I had no idea what I got myself into when I signed on to intern with the Castleton Festival in rural Virginia, after completion of my formal graduate studies in the United States. Even though I've been at "the farm" for only two weeks and the festival has yet to start (it runs June 22-July22), I can feel the excitement and anticipate all the learning, both on and off the orchestral seat.
Now in its fourth year, the Castleton Festival is the brainchild of Maestro Lorin Maazel and his wife, Dietlinde Turban Maazel. The maestro hosts the festival on his vast 600-acre farm (only about 60 miles from urban Washington D.C.). On his property, he has constructed an opera house and an amazing recital hall, called the Theatre House, which is modeled after the Shakespearan Globe Theatre.
What's incredible about this festival is its ability to bring musicians from all sorts of backgrounds into one area for two months of intensive workout.
Being a violinist and a student for the last few years, I've been on the playing side of things and have never considered venturing into arts administration, let alone working for a large-scale summer music festival with one of the world’s beloved musical icons.
As daunting as this move was for me, I wholeheartedly wanted to explore a different career choice while maintaining a strong link to the classical music world. People often ask me (including the constant nagging from parents) what I want to do with my life and can I make enough to scratch a living. Knowing that going down a performance track will be difficult and somewhat limited in terms of a long-term career satisfaction, I saw potential for me after interning for the Baltimore Symphony in last spring.
So even though these past two weeks, I’ve been getting acquainted with my colleagues and supervisors, though this doesn't include the maestro, and, of course, making preparations for the mammoth month of performances. So far my experiences have been quite fun, certainly different, since I am not playing the violin for the summer (the first time in quite sometime). At the same time, I feel I am learning new skills.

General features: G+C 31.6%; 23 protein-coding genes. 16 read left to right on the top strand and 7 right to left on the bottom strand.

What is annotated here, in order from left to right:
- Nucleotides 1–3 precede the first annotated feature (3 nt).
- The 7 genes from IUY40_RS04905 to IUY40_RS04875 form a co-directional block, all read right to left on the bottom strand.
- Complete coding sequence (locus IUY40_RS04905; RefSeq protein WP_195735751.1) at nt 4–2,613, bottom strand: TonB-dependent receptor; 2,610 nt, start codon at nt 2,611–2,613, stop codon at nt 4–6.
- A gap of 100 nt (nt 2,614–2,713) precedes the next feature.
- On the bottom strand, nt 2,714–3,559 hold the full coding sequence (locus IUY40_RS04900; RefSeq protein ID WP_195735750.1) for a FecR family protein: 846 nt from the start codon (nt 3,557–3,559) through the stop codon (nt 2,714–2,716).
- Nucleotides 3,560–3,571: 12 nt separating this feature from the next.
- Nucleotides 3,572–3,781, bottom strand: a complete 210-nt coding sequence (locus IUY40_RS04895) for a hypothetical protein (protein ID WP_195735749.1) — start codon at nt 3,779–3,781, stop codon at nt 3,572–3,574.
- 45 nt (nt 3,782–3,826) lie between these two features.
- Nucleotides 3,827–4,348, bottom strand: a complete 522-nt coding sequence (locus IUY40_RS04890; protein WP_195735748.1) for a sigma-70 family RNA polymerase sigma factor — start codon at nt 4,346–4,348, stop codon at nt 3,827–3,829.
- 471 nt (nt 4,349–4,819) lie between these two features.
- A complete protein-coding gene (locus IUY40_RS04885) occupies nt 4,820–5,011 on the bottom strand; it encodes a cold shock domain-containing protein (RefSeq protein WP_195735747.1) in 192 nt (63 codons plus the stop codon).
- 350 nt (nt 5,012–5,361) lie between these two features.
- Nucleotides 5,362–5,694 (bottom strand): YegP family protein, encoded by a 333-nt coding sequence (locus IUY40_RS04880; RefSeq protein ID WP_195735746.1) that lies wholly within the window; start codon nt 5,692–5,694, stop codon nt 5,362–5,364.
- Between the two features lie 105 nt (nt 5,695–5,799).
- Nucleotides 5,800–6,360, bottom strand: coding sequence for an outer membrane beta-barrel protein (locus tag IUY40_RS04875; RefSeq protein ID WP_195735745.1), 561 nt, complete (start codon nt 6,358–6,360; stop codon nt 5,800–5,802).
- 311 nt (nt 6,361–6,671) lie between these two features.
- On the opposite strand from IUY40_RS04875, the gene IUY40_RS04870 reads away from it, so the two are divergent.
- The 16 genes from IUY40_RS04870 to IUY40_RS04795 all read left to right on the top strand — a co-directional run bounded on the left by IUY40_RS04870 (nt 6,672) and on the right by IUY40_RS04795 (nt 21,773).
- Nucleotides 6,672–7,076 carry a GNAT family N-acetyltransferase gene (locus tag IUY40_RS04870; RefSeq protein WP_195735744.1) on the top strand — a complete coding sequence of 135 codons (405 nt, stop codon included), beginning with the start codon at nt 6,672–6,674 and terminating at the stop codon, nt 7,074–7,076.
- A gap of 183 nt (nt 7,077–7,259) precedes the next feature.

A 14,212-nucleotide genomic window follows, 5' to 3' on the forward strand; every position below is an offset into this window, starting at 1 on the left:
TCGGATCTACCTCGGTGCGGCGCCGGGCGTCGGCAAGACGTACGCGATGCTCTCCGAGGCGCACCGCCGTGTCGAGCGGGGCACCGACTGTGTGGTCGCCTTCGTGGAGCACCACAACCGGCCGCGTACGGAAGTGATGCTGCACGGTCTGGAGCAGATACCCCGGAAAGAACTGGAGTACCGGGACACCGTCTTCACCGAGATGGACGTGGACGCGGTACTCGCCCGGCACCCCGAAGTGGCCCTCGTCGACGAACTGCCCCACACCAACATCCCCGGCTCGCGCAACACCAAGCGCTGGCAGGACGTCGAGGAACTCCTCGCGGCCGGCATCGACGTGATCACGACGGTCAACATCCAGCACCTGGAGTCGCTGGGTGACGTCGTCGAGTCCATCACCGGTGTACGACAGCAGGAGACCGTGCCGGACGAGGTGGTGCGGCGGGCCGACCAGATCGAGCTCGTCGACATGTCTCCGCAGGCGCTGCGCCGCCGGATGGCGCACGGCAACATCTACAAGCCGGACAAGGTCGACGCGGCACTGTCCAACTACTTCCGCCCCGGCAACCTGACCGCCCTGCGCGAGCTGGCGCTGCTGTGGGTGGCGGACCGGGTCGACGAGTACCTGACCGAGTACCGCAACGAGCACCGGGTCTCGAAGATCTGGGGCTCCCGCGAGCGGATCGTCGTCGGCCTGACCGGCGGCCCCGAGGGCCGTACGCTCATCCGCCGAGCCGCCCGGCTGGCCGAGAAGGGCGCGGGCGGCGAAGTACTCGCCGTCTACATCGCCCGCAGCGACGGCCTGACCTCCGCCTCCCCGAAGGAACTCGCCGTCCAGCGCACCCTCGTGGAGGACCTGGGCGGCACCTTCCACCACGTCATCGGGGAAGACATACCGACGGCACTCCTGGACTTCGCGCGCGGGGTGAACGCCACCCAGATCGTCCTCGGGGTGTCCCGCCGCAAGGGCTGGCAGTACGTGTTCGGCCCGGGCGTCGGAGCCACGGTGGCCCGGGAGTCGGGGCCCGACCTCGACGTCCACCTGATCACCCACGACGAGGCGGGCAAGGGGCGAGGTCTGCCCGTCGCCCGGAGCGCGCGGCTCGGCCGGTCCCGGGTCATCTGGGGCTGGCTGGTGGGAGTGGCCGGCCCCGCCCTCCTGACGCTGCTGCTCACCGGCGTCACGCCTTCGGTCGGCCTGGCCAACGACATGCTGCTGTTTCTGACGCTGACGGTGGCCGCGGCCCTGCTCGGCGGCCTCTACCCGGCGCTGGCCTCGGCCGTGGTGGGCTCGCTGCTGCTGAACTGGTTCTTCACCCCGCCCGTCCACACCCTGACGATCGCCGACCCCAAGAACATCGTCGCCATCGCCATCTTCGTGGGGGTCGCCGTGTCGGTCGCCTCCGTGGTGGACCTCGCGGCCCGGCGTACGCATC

Day One started from "no idea" to running around like a bat out of hell.
Saturday, I was needed to help at the fundraiser dinner at the Italian Embassy in Washington D.C. I didn't know what I had gotten myself into. First, I made a run to Best Buy (for some reason, we needed a rather large TV on short notice). Then, I hooked up the TV to play a special message from maestro Maazel.
Quite daunting, given it was my first day and I was walking into unknown territory.
Nonetheless, the experiences have been fruitful and I anticipate that I will learn much more as both a musician and arts administrator from this festival. As the musicians and other key personnel start arriving on the farm, the air around here is getting exciting and heating up quite rapidly.
Although the festival is geared slightly towards opera (two new major productions are staged each season), instrumentalists do get busy throughout the festival. Besides opera, the orchestra performs three large symphonic concerts under the maestro, and there are plenty of chamber-music opportunities (especially when you put together a 100-piece orchestra of mainly young musicians for a whole month!).
Jack Lin has performed, lectured, taught, and written about music. He studied violin under the eminent Australian violinist Paul Wright, a protege of of the late Yehudi Menuhin.
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